Technology fee may cost up to $500

Kelly Pickerel

Members of the university administration presented an idea of a technology fee for all students to the Undergraduate Student Senate yesterday.

“We need to make a technology investment,” said David Creamer, senior vice president for administration. “If we can charge a little bit more now, then have students go out and start making money (with better technological knowledge), ultimately you will benefit.”

Creamer said the increased fee could be anywhere from $100 to $500, with no final decision to be made before the 2009-2010 academic year.

He also said there is a need for classroom renovations.

“A lot of buildings were built from the end of World War II to the end of the ’70s when the campus really began to grow substantially because of people like me – the baby boomers,” Creamer said. “We have classroom chairs original to the building. Maps are original, some from the ’50s.”

Katie Hale, executive director of USS, said a lot can be done now without the fee.

“Chairs and maps, while not technology oriented, are fundamentally important,” she said. “(Improvements) can be done quickly.”

Provost Robert Frank said Kent State is already doing this, but it’s the rate that the university is going that makes it seem as though nothing is happening.

Creamer said Kent State depends on the state of Ohio for allotting funds for renovations and improvements, and the university can only do so much at one time.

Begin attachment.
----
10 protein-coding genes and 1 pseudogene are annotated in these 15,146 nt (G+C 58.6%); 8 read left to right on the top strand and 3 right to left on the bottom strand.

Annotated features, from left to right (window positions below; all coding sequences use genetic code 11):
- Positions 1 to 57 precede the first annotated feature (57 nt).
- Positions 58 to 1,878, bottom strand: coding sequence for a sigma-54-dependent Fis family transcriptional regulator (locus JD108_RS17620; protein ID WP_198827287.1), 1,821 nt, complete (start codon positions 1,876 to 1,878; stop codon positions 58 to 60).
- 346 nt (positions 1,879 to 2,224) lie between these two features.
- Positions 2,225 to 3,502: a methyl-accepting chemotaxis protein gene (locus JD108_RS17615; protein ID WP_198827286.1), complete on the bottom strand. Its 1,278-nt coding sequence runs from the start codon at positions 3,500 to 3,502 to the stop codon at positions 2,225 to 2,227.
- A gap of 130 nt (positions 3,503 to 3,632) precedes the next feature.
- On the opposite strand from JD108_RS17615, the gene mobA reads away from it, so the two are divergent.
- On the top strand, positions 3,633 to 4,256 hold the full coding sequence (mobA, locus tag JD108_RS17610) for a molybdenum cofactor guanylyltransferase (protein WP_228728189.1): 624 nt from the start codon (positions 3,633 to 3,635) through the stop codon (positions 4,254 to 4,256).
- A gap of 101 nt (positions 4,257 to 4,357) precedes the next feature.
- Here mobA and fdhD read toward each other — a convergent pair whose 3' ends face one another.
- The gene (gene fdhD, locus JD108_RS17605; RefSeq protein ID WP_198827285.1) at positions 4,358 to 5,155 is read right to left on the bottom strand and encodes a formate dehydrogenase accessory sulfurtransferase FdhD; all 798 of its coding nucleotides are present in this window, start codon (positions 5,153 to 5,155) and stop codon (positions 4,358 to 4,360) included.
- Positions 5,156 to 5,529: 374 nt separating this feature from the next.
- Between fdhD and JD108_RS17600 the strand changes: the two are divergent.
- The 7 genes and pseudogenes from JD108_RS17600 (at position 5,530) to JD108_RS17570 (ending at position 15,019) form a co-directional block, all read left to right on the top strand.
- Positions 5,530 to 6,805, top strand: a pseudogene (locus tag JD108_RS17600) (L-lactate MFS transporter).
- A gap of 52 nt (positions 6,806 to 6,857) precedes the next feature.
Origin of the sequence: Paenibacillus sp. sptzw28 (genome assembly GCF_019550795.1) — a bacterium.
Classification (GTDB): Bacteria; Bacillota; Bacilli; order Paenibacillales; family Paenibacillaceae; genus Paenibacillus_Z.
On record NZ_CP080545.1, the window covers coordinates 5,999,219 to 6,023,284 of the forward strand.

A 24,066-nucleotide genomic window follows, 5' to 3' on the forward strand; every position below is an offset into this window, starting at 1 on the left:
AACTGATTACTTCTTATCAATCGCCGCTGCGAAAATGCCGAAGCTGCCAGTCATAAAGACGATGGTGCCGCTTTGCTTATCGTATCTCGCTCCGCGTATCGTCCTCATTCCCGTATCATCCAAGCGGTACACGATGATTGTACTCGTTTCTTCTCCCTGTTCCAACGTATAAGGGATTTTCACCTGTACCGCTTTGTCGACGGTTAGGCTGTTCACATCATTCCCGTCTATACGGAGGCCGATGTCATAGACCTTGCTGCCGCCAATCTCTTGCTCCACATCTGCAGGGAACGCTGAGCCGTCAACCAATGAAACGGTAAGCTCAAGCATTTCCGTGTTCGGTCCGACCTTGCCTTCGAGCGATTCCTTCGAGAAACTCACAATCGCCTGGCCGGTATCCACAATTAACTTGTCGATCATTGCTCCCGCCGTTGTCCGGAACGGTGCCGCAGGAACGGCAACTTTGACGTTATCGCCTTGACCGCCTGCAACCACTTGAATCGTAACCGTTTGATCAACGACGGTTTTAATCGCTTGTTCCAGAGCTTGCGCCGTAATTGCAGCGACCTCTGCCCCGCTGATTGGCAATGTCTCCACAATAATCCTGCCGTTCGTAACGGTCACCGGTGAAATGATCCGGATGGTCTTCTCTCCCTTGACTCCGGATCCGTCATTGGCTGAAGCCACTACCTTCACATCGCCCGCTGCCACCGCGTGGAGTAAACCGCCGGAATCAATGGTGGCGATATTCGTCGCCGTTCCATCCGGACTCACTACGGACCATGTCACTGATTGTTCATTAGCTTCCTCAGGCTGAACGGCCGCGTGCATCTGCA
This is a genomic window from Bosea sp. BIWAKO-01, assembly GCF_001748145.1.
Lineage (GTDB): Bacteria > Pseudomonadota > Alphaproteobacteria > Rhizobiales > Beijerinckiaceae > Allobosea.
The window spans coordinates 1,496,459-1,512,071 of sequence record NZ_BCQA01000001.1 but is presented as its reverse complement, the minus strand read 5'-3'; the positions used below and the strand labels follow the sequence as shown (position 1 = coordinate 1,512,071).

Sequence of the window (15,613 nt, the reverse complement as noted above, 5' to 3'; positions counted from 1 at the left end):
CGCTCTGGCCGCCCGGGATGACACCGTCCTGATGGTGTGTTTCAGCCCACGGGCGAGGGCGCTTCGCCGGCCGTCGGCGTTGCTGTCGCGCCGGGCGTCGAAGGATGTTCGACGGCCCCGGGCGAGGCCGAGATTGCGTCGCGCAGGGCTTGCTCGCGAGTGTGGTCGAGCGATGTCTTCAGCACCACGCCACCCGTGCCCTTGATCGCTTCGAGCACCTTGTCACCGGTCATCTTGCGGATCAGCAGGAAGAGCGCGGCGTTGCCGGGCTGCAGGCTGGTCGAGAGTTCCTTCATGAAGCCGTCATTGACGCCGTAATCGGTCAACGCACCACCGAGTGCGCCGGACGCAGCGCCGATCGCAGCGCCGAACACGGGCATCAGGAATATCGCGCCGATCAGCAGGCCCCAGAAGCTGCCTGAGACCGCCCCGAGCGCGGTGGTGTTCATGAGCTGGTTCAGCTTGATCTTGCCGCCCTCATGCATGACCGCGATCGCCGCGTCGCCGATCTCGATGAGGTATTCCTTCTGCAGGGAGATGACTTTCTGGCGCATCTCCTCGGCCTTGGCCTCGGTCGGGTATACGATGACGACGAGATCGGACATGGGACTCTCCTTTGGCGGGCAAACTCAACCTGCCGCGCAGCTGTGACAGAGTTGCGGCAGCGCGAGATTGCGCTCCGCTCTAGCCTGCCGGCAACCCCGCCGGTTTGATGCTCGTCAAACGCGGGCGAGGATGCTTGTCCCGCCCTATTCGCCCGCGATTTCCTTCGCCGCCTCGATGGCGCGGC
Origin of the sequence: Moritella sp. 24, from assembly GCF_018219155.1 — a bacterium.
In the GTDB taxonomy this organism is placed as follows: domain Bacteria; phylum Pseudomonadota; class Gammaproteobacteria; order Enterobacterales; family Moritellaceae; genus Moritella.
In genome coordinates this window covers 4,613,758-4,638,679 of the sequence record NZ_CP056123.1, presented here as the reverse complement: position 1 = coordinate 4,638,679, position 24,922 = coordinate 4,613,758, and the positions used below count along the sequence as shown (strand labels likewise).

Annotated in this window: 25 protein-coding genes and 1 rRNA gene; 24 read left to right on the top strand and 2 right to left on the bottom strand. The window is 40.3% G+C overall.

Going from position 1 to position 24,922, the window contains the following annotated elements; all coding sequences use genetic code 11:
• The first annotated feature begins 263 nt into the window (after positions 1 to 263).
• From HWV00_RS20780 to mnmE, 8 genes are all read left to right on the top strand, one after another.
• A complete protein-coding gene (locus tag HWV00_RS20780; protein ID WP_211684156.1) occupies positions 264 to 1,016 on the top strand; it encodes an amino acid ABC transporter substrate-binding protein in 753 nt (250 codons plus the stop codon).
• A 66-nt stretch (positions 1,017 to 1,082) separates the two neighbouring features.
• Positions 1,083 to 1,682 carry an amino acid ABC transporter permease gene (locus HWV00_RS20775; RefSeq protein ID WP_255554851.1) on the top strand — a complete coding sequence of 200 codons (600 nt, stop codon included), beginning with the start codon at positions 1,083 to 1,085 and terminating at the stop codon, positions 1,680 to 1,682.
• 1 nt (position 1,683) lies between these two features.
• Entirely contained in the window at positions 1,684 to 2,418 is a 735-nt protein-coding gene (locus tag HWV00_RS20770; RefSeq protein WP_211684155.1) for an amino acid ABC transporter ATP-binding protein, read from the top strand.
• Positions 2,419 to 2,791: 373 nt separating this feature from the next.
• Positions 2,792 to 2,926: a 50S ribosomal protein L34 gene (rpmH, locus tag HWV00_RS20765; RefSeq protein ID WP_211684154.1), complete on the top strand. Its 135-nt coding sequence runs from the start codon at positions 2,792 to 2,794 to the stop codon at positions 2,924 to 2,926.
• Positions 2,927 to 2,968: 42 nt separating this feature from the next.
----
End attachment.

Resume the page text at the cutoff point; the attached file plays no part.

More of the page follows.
“(Newly renovated) Franklin Hall is one of the most attractive, most advanced buildings,” he said. Improvements are currently underway at Oscar Ritchie Hall and will continue to other buildings later.

“All money for classroom renovations goes to classroom renovations,” Creamer said.

The extra fee for students can help improve the university in other areas, he said.

Creamer said Kent State is low on the list of extra fees compared to other universities in the country.

He said this may mean the university is at a disadvantage, and a fee increase could be beneficial.

“We’re not substantially behind today,” Creamer said of Kent State’s technology. “But we’re worried about keeping up. We don’t want to fall behind because it takes a lot to catch up.”

Frank said the campus is currently 85 percent wireless, but he would like to see the number at 100.

“We’d like to create more mobile access in dorms,” he said. “We’re looking into improving technology in classrooms, using iPods, clickers, getting wireless access everywhere.”

The extra fee could help put us where we need to be, Creamer said.

He ensured the senators the fee will not come as a shock, and students will be aware of plans.

“We want to be transparent,” Creamer said. “Whatever we do, we want students to know the true cost and not be surprised.”

He asked USS for assistance in gauging how willing students would be to accept the fee.

“It’s a difficult decision,” Creamer said. “We’re looking at all options and trying to find a balance between services and costs. We want a price that makes sense.”

While no date has been set for the fee, the senators said they would start talking to students immediately.

USS meetings are 4 p.m. Wednesdays in the Student Center Governance Chambers and are open to the public.

Contact student politics reporter Kelly Pickerel at [email protected].